Samantha Davenport
It started off well and I bonded with the whole family.

In the middle I thought things were heavy-handed: I didn't think he needed makeup AND dolls AND ballet AND supplements AND migraines before the godhead thing. I also thought the Country Crock bit was gratuitous and the Penthouse scene contrived.

Despite that though, the book really grew on me. The family and community painted around our protagonist are every bit as integral to the story as he is, particularly the quietly complicit mother. I
At the beginning of Rakesh Satyal's debut novel Blue Boy, Kiran Sharma gets a big splinter in his butt while being tormented on a wooden balance beam by two of his bitchy sixth-grade classmates. Things still don't get notably easier for him after his humiliating foray into the playground -- it's not easy being an Indian-American in a white-bread Ohio suburb, and things aren't made easier for 12-year-old Kiran by his quirky personality, unusual interests (ballet, for one, as well as Strawberry Sh ...more
Jan 06, 2013 Karen rated it 5 of 5 stars
Recommended to Karen by: Kim
Who'd have guessed that a novel from the perspective of a smart, artistic, and flamboyant sixth-grade boy could cover so much emotional ground? Kiran--the only child of immigrant Indian parents--struggles with acceptance and a sense of belonging at public school, in his Hindu temple, and at home. How he grapples with the people and situations (and with his sense of self) is in turns funny, heartwarming, and surprising. An insightful book that reminds us how difficult--and ultimately liberating-- ...more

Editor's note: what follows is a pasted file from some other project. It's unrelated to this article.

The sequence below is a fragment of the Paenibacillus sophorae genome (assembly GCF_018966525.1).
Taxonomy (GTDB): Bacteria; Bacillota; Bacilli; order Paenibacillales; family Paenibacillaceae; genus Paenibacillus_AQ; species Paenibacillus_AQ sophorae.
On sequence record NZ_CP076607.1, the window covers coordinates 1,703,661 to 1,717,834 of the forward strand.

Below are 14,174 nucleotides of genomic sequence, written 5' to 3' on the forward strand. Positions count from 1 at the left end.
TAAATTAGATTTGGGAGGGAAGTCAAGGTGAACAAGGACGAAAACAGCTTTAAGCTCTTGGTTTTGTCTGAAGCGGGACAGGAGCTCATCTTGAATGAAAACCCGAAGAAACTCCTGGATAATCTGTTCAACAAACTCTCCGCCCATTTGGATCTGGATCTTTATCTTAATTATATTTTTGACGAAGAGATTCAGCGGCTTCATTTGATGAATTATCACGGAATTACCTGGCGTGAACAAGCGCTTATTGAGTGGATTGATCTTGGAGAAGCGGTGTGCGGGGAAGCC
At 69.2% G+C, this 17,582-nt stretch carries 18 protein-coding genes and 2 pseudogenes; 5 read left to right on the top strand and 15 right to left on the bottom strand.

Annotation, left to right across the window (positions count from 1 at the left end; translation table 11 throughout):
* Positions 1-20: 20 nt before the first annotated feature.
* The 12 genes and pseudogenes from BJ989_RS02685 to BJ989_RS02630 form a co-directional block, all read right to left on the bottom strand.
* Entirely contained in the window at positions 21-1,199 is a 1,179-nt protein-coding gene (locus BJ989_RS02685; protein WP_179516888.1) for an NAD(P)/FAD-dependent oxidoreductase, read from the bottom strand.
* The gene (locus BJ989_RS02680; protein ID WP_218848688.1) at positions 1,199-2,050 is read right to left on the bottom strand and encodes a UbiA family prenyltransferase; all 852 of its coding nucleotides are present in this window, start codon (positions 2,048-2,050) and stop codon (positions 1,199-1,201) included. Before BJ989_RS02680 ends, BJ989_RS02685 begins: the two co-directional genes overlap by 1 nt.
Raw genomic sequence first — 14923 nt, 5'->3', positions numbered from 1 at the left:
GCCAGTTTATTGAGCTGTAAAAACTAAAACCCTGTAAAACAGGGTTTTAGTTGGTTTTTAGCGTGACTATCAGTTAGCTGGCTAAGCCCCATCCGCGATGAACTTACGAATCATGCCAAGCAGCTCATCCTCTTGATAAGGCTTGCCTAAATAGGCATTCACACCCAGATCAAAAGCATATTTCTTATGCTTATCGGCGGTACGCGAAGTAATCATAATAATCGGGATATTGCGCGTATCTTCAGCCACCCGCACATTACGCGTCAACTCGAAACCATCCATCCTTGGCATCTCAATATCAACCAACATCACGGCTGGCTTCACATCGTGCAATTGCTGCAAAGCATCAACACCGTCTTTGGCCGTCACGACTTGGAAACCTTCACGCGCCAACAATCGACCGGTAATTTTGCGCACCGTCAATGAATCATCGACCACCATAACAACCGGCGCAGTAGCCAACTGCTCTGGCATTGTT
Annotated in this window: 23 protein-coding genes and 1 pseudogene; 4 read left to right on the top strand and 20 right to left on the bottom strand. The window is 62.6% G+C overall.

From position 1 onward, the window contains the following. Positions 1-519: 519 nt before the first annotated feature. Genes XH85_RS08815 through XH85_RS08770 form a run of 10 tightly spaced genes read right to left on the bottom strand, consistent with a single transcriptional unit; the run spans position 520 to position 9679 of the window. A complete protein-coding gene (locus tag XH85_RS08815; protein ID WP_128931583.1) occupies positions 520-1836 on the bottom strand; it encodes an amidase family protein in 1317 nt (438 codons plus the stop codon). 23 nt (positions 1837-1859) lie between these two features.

What a fun book - well written, great story, predictable but touching ending. This is a coming of age gay boy story told in the context of an Indian boy growing up in Ohio as an only child (a genre of GLBT literature that continues to grow and disappear into the land of out-of-print). I could use this book in that slot for my gay literature class. Rakesh Satyal establishes a wonderful ironic and self reflective tone for his protagonist, and a sweet representation of his doting mother and distant ...more
Synesthesia (SPIDERS!)
I really like Kiran. He's a great kid. He likes dolls better than sports. He is awakening to his sexuality at the age of 12, so it's a bit uncomfortable. I never even thought of such things until I was 20. He is different and he just wants to keep his light shining even if his peers don't approve and tease him. Even if it makes his parents angry and frustrated that he tries on makeup.

This is a good book about finding yourself, acceptance with a bit of Indian culture and spirituality thrown in.
The potential within this book was both amazing and heart-breaking. It has all the ingredients of a fantastic novel – quirky characters, a balance of what is culturally familiar and unfamiliar to Americans and Indians, boldness to deal with mature subject matter, and so on – but Satyal simply failed to create a masterpiece. At best, Blue Boy was cute. As worst, however, it was boring, drawn-out, and ultimately dissatisfying.

Before I tear this novel apart, I will share one thing that I found ref